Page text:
Milkmaid was scanned with Macro-XRF and RIS technologies, but the breakthrough came with the use of SWIR scanners. SWIR or Short Wavelength Infrared, provides a new type of material analysis. It delivers clear photos taken through glass, rainstorms, and heavy cloud cover; as a result it’s used in defense and security industries. Combined with other technologies SWIR makes possible face recognition scans for the identification and tracking of individuals (I love Big Brother). Thankfully someone discovered SWIR could be given the harmless and benevolent task of scrutinizing time-honored classical paintings.

“The Milkmaid” undergoing SWIR scanning. Credit: Rijksmuseum.

Along with The Milkmaid a number of Vermeer’s paintings underwent SWIR scanning with the assistance of the Mauritshuis art museum in The Hague, Netherlands. The high-tech exams were made before the launch of a major exhibition of Vermeer’s paintings scheduled for 2023.

Vermeer was only 43 when he died. Astonishingly, the entire output of his short career was only 35 paintings; but they were glorious, and all have been verified to be his creations. Vermeer left us no sketches, drawings, studies, or prints.

Amsterdam’s Rijksmuseum museum website has a marvelously detailed presentation on The Milkmaid and Vermeer. Replete with the museum’s informative video presentation featuring conservator and researcher Anna Krekeler, and a page where you can download the infrared scans of the painting, it is the destination for anyone interested in Jan Vermeer.

The Rijksmuseum will host the aforementioned 2023 exhibition of Vermeer’s paintings from Feb. 10, 2023 to June 4, 2023. It will be the largest exhibit of Vermeer paintings in history, and most of his paintings will be on display. Now, if the Rijksmuseum can only keep the members of Just Stop Oil from attending.

The Eco-Extremist War on Art

Just Stop Oil logo

A faction of the environmentalist movement has developed new plans for combating climate change. They’ve decided that disrupting art institutions with acts of “civil resistance” is a path to a sustainable future. The actions these “activists” engage in consists of spray-painting anti-oil graffiti on museum property and gluing themselves to the frames of masterpiece oil paintings. Few things describe cultural collapse like eco-extremists sacking classical Western art.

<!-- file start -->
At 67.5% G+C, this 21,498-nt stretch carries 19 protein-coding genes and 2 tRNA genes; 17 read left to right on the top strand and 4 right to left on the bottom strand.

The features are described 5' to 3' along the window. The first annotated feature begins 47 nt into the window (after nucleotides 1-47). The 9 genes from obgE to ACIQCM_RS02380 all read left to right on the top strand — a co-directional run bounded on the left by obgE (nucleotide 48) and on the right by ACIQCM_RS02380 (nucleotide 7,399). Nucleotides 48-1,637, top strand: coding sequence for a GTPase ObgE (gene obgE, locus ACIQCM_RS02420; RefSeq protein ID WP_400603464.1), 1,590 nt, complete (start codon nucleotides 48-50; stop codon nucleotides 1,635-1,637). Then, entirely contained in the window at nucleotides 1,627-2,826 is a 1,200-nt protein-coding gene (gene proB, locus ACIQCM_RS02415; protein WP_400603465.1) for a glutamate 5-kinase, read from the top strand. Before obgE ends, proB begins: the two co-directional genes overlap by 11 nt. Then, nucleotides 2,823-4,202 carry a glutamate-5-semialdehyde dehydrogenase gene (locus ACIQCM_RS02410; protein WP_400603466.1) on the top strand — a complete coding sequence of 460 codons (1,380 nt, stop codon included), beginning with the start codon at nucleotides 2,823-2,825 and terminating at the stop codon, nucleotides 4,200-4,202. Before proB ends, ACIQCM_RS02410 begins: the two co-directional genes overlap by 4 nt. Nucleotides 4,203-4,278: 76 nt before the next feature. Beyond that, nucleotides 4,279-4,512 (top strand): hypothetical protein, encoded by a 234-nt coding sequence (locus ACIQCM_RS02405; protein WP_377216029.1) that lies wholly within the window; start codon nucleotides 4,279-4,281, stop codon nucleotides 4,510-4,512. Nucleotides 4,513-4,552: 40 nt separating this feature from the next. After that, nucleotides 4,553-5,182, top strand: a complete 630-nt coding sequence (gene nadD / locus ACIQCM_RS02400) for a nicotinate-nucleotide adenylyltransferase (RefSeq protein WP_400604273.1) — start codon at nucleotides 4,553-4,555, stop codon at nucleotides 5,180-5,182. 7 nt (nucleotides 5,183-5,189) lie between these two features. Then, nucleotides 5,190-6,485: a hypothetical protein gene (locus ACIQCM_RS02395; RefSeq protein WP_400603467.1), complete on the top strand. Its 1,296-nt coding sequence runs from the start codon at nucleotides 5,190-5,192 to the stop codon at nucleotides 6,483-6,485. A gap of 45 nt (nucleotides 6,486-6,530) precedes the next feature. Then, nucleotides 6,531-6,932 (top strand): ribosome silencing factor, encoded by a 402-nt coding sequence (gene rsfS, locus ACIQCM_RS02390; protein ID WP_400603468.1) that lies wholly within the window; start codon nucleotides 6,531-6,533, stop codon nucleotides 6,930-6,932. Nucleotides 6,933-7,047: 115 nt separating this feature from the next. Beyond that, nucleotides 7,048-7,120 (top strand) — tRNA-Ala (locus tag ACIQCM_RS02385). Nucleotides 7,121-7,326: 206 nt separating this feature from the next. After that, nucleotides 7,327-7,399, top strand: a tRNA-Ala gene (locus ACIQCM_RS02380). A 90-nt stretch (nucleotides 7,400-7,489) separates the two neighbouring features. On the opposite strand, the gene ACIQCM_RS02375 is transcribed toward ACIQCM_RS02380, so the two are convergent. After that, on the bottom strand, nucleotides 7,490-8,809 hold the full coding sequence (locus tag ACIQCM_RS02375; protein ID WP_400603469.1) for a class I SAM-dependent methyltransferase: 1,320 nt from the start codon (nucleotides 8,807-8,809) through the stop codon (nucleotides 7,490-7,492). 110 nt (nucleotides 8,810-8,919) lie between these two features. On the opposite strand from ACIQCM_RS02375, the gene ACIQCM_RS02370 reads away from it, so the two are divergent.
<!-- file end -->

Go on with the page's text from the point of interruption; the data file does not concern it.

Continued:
In Feb 2022 the “Just Stop Oil” faction was founded in the UK. They seem responsible for devising the tactic of assailing art museums and galleries to stop the UK Government from using and advancing fossil fuel. As a stratagem it is irrational and menacing; the faction launched anti-art actions against museums in the UK starting in June 2022. Allied groups like “Last Generation” followed suit by activating cells in Italy (Ultima Generazione) and Germany (Letzte Generation).

It is difficult to find a chronology of the eco-extremist war on art. Corporate media giants and the so-called art press have mostly been silent; let’s not forget the leftwing dictum, “silence is violence.” Consider this article a compendium. It preserves the history of anti-art deeds while providing a groundwork for research. I’ve arranged the examples by date, the most recent appear at the top of this article, with the oldest at the bottom.

“Massacre of the Innocents.” Peter Paul Rubens. Oil on canvas. 1638. Photo: José Luiz Bernardes Ribeiro.

On Aug. 26, 2022, two members of the German group Letzte Generation (Last Generation), invaded the Alte Pinakothek Museum in Munich and superglued their hands to the antique frame of the 1638 oil painting Massacre of the Innocents by Peter Paul Rubens. The painting depicts the biblical story of Herod, King of Judea, who was visited by the Three Magi seeking “the one who has been born king of the Jews.” Fearing a competing king, Herod ordered the killing of all male children in Bethlehem who were two years old or under.